Friday, August 27, 2010

Covers, Books not judging by

A Dictionary of Cantonese Slang: The Language of Hong Kong Movies, Street Gangs and City Life may be a terrific book. It looks like the kind of reference book in which you open to find a definition then wind up browsing for half an hour. I bought it online a few years ago without being able to look beyond its cover and when I first opened it my reactions were: "What the....", "Drat", and "At least it has a cool cover".

The introduction is straightforward and interesting, essentially describing how the authors decided what to include from their sources and what they did when there were conflicts between the sources--for example when an "authentic" triad member (quotes in original) says that the comics are using triad expressions incorrectly or just making up terms. They address question of how definitive a slang dictionary can be and what would make a word authentic slang or even if the concept of authentic slang can even exist. Fun stuff.

But the guts of the dictionary, the terms defined, are in Romanized Cantonese--which makes perfect sense but pretty much eliminates is usefulness for someone (me). Occasionally flipping through the Dictionary can be fun, though. An example are the various definitions of the verb "to chop", which is just the type of term for fans of Hong Kong urban crime dramas. Here is part of that entry:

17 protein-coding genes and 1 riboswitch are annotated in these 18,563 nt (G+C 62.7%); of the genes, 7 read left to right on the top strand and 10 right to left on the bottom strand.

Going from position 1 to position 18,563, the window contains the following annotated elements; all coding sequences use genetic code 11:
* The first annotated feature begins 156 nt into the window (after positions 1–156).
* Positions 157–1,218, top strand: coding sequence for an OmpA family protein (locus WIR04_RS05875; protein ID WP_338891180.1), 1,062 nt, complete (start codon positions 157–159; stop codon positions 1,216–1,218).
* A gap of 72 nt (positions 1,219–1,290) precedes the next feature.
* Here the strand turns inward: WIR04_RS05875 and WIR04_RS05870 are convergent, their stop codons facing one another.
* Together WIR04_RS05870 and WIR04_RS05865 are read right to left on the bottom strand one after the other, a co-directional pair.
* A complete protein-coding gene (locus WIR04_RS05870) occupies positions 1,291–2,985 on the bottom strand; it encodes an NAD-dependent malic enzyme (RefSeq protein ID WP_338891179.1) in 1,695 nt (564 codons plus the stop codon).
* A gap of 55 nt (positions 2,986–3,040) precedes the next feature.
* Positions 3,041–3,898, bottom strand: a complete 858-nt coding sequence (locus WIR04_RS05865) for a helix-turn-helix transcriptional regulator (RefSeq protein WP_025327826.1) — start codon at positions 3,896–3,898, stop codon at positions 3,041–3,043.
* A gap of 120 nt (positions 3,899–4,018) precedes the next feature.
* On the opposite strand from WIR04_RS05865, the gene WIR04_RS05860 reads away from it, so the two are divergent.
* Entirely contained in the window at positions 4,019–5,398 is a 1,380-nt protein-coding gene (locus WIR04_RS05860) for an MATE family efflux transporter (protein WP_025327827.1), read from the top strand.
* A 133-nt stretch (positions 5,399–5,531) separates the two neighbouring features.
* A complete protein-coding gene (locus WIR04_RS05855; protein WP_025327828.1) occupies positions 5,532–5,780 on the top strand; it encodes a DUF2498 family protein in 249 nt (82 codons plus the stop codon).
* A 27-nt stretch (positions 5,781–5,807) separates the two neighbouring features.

So, what is missing is the initial reason for opening the book--getting the definition for a specific word--but browsing it is a good way to waste a few minutes.

1 comment:

  1. Ed, I actually picked this up too several years ago and haven't cracked it open since I first browsed through it. For me (as someone who's interested in Cantonese but hasn't learned it yet), there are just way too many words. I think I would be inclined to actually read the book, if it were more selective and organized into sections like "triad slang", "school slang", "dirty words", etc. And I'd like to have seen word by word literal translations of the phrases to give a better sense of how the slang is created from regular words.

    As you say, it's a good way to waste a few minutes, but alas not a few hours.